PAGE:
"Content still is king of the Web and the designers, developers and producers of the Web should be the king's loyal subjects. Trust me, it's in our best interests." (D. Keith Robinson - Asterisk)
"High quality web content impresses people and search engines." (Quality Web Content) - courtesy of craig marion
"Computer users have become accustomed to the writing of documents being regarded as a separate activity from the reading of documents. We believe that this division is unnecessary and limits the effectiveness of virtually every computer user. It is time for a rethink of underlying concepts. A key concept for integrating reading with writing is a general mechanism for annotation. This general mechanism can be combined with hyperlinking to create a single unifying super-concept that provides a base for integrating reading and writing. The paper explains the underlying ideas, and describes the results of a small experiment that supported the viability of the super-concept. We believe that the super-concept might possibly provide the foundations for a revolution in thinking about documents, which would benefit everyone." (P. J. Brown and Heather Brown - Journal of Digital Information)
"Advertising agencies tend to design awful websites because they are obsessed with getting attention. When people come to your website, you have already got their attention. They want to do something. They want detail. They want facts. The thing they value most is their time. So don’t waste it." (Gerry McGovern)
"To help you figure out what will work for you and your audiences when you start tapping out electronic text, we bring together the results of research on usability, readability, reading comprehension, and writing methods." (About HT) - courtesy of elearning
"Publishing your website in another language is like managing a brand new website. It demands people who are expert in writing and editing in that language. The standard of English on the Web, for example, is often poor, even for those whose native language it is. It can be embarrassingly bad for websites publishing English as a foreign language." (Gerry McGovern)
"The technology of the Information Age depends on programming languages for functionality. Because programming languages ultimately affect the production of language digitally, programming languages will inevitably demonstrate a lasting effect on the process of writing. Hence it is important to recognize the impact of programming languages on the production of language. It may well be the necessary first step in understanding technologyís reverberating presence in the classroom." (Claudia Herbst - First Monday 8.11)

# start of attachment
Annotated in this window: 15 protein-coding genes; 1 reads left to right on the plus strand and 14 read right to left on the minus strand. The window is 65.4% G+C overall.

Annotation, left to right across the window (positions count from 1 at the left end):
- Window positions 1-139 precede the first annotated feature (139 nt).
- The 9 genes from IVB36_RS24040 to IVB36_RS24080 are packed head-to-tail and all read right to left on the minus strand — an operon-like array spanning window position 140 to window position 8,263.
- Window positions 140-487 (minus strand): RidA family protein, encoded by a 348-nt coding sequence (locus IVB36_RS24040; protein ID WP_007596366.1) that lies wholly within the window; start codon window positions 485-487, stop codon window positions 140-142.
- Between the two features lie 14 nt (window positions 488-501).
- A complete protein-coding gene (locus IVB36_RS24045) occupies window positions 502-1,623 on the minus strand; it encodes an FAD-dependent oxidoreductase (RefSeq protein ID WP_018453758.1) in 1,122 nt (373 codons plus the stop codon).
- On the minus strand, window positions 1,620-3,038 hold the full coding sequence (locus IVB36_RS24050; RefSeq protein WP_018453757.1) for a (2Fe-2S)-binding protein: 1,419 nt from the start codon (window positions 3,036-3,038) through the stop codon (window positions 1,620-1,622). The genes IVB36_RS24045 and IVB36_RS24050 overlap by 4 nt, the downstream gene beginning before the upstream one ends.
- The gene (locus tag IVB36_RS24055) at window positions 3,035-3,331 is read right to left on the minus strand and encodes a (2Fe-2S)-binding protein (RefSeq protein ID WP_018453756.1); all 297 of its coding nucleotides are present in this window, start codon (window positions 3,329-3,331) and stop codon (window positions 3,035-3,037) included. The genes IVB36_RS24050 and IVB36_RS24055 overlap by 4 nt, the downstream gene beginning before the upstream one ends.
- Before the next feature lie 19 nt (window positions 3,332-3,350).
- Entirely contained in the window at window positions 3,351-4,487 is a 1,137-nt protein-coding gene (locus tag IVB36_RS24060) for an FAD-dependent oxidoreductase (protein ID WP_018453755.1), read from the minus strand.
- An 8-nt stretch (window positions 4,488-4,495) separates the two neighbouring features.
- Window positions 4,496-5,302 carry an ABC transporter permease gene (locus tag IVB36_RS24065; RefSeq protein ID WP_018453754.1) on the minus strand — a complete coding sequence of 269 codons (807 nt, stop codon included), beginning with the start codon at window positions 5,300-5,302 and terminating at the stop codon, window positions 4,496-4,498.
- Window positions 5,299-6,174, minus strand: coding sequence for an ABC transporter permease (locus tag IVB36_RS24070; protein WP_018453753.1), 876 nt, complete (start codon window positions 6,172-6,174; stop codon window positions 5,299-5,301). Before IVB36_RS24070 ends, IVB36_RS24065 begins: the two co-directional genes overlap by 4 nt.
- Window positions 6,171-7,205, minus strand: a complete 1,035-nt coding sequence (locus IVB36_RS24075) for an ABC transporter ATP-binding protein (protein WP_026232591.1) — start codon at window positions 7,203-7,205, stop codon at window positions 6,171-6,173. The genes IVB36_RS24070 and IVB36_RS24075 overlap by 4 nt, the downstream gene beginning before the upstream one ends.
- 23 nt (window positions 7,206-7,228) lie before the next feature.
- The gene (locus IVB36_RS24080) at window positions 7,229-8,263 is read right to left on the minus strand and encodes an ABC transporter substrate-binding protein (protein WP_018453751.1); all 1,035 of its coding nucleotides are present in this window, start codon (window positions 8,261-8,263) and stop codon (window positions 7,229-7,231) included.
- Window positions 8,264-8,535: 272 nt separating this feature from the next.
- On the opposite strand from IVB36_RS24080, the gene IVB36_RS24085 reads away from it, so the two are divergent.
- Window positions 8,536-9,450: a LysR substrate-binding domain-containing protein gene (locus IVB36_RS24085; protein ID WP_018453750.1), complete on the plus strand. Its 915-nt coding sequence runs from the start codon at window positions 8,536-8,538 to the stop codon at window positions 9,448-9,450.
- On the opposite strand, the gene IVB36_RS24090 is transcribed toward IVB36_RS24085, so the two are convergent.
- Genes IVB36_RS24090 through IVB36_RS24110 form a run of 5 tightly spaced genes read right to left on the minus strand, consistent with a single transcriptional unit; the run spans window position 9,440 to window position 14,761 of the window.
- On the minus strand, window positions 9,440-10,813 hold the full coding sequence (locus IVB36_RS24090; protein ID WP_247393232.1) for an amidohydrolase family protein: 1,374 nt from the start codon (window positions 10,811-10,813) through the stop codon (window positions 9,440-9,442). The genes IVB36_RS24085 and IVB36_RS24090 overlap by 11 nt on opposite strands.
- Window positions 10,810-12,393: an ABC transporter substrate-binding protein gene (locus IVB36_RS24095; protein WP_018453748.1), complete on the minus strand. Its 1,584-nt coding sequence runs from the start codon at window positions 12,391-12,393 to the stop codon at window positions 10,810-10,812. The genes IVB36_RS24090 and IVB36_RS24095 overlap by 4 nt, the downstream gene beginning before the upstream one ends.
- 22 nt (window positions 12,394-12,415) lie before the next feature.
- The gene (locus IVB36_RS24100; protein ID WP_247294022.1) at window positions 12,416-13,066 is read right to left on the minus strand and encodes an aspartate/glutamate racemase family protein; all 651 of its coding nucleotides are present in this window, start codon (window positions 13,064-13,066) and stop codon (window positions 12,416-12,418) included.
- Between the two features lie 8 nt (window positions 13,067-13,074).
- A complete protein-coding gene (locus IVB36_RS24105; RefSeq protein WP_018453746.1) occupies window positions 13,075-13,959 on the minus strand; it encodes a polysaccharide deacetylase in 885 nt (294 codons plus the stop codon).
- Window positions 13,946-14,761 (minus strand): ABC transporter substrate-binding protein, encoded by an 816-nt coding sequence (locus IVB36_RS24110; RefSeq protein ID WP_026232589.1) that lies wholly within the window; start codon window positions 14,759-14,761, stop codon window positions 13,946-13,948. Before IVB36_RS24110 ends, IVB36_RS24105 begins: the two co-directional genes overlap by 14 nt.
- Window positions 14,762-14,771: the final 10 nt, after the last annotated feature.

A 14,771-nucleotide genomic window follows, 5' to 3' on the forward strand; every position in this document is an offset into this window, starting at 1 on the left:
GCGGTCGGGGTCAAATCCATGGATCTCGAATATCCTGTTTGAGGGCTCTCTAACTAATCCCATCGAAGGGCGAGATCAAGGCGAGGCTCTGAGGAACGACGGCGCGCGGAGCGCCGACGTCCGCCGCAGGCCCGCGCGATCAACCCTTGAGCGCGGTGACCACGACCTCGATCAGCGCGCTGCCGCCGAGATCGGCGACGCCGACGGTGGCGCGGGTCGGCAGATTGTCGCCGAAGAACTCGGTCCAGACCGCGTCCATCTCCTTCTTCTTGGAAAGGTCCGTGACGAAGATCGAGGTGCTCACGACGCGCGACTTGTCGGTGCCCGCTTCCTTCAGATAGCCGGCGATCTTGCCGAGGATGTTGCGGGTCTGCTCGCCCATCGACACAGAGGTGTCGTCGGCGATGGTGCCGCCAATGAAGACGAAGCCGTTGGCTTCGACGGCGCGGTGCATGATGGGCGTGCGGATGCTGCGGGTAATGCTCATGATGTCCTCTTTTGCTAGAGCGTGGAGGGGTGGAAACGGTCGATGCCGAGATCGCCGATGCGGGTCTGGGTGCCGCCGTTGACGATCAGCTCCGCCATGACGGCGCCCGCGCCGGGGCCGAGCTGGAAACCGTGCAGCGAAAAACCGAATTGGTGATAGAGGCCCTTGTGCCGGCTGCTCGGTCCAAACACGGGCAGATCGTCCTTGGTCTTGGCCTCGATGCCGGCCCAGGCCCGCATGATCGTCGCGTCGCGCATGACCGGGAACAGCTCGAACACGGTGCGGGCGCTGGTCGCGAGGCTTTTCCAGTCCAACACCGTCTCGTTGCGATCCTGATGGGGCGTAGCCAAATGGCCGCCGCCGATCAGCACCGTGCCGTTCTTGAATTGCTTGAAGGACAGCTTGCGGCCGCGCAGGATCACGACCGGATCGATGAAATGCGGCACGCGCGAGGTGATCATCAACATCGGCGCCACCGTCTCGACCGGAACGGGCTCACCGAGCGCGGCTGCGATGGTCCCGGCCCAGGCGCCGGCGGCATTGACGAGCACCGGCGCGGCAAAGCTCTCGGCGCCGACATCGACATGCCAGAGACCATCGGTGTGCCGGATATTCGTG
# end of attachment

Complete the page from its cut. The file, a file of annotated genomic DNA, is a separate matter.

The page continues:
"This site was developed as an educational supplement for anthropology students (...)" (Utah State University) - courtesy of reloade
"Roundtable panelists discuss the value of blogs, business strategies for pricing content and what professionals and consumers alike should look forward to." (Mark Glaser - USC Annenberg: Online Journalism Review) - courtesy of glenn fleish
"Strong visual design is about balance. It requires an appropriate relationship between written content, information hierarchy and the use of visual elements such as graphics and photography." (Dirk Knemeyer - Thread)
"Photographs are rarely self-sufficient. They need captions. A caption tells us something about the person or thing photographed, also something about the photographer. In this article, we discuss how to write photo captions for the Web. We provide examples from adultsí and childrenís work." (Ruth Garner, Mark Gillingham, and Yong Zhao - First Monday 8.9)
"(...) copy can address some of the most pressing challenges facing your business online." (Nick Usborne)
"(...) the primary goal of communication design: to make vital, engaging work intended above all to be read." (Dean Allen - A List Apart)
"Clear, usable content is easily created by deliberating writing for many different levels of reader interest" (Nathan Wallace - e-gineer)
"(...) the evaluation of hypertext from the perspective of text comprehension" (Peter W. Foltz - Dept. of Psychology -New Mexico State University)
"(...) a must-have for any student and conscientious writer" (William Struck, Jr)
"(...) reading is the means by which the world does a large part of its work" (Paul Muter - University of Toronto)
"Specific do's and don'ts, with examples" (Good Documents)
For writers, editors, and others who create content for online media (Editor: Amy Gahran, online content consultant)